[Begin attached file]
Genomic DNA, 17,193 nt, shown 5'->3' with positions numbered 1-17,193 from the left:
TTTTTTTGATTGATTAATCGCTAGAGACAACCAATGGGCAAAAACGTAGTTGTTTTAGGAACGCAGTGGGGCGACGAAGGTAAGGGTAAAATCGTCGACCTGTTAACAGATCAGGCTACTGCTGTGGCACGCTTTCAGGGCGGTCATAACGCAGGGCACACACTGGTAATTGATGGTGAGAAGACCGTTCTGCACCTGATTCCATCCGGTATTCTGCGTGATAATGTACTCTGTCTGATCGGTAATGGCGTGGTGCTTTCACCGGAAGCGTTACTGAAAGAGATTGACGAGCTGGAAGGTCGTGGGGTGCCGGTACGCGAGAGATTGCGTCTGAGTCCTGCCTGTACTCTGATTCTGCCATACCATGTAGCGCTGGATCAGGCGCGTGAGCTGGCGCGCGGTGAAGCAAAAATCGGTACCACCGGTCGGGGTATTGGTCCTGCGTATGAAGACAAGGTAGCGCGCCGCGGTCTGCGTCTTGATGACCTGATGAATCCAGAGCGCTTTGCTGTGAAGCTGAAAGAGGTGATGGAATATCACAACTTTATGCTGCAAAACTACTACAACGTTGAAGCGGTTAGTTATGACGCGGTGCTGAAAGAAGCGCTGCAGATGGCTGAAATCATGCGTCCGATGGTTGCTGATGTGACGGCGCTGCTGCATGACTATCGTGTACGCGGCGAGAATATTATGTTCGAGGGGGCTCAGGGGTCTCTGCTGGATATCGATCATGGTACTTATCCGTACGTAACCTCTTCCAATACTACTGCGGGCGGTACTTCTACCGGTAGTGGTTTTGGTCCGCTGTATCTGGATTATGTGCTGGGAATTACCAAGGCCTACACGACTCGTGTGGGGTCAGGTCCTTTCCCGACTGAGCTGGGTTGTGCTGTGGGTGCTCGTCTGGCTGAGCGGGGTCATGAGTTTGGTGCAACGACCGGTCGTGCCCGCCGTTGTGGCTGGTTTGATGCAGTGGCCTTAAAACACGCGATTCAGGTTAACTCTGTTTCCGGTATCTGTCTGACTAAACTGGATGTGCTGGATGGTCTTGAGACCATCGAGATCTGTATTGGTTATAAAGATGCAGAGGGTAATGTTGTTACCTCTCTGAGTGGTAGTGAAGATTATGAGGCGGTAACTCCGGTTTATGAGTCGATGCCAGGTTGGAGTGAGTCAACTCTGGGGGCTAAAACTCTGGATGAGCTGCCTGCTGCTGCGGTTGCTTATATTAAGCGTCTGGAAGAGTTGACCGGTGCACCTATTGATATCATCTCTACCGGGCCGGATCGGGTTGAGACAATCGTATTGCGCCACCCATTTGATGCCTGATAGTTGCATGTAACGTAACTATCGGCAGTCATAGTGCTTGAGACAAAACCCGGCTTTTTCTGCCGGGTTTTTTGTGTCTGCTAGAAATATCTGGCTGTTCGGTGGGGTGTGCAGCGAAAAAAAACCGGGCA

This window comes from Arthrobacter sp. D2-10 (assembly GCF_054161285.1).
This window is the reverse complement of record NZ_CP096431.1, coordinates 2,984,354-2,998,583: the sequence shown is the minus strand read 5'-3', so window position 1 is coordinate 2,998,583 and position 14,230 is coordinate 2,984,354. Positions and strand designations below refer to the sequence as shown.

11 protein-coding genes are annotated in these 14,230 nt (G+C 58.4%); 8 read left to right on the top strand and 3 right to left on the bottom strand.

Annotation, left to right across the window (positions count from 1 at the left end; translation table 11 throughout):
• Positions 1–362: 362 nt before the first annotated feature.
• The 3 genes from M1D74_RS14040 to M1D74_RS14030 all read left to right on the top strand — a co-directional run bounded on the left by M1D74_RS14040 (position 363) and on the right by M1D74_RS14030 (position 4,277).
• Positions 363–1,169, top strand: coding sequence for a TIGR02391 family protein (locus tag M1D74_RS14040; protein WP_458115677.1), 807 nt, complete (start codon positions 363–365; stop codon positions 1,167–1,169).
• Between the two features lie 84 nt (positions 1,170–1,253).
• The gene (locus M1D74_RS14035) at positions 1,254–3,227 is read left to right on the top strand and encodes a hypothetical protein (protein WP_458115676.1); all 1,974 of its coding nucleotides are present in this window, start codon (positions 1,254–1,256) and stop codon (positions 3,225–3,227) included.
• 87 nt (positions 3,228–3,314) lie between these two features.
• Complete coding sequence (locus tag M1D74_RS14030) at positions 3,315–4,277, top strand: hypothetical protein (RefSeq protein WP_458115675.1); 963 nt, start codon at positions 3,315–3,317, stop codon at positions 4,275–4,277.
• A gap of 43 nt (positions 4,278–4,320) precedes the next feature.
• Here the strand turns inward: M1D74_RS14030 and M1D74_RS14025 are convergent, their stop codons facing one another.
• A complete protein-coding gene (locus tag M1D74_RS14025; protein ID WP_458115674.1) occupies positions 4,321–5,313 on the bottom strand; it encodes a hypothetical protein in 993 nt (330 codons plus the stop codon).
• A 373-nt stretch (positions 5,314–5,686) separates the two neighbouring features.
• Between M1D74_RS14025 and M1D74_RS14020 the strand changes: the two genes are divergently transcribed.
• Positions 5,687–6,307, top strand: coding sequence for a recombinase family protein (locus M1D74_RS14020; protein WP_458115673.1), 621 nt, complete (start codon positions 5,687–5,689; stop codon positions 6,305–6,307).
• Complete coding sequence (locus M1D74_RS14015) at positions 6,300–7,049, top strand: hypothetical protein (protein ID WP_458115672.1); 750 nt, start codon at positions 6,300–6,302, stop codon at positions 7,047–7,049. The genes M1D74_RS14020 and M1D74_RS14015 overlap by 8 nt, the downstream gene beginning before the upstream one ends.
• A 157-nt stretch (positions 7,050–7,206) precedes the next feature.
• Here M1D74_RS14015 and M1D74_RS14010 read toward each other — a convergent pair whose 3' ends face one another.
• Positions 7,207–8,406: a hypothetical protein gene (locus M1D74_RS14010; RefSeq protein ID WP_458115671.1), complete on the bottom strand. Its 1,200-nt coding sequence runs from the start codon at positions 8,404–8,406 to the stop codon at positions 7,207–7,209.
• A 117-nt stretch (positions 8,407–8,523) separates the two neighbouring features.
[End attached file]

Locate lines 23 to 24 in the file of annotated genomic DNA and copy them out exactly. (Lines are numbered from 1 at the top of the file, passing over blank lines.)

• Positions 7,207–8,406: a hypothetical protein gene (locus M1D74_RS14010; RefSeq protein ID WP_458115671.1), complete on the bottom strand. Its 1,200-nt coding sequence runs from the start codon at positions 8,404–8,406 to the stop codon at positions 7,207–7,209.
• A 117-nt stretch (positions 8,407–8,523) separates the two neighbouring features.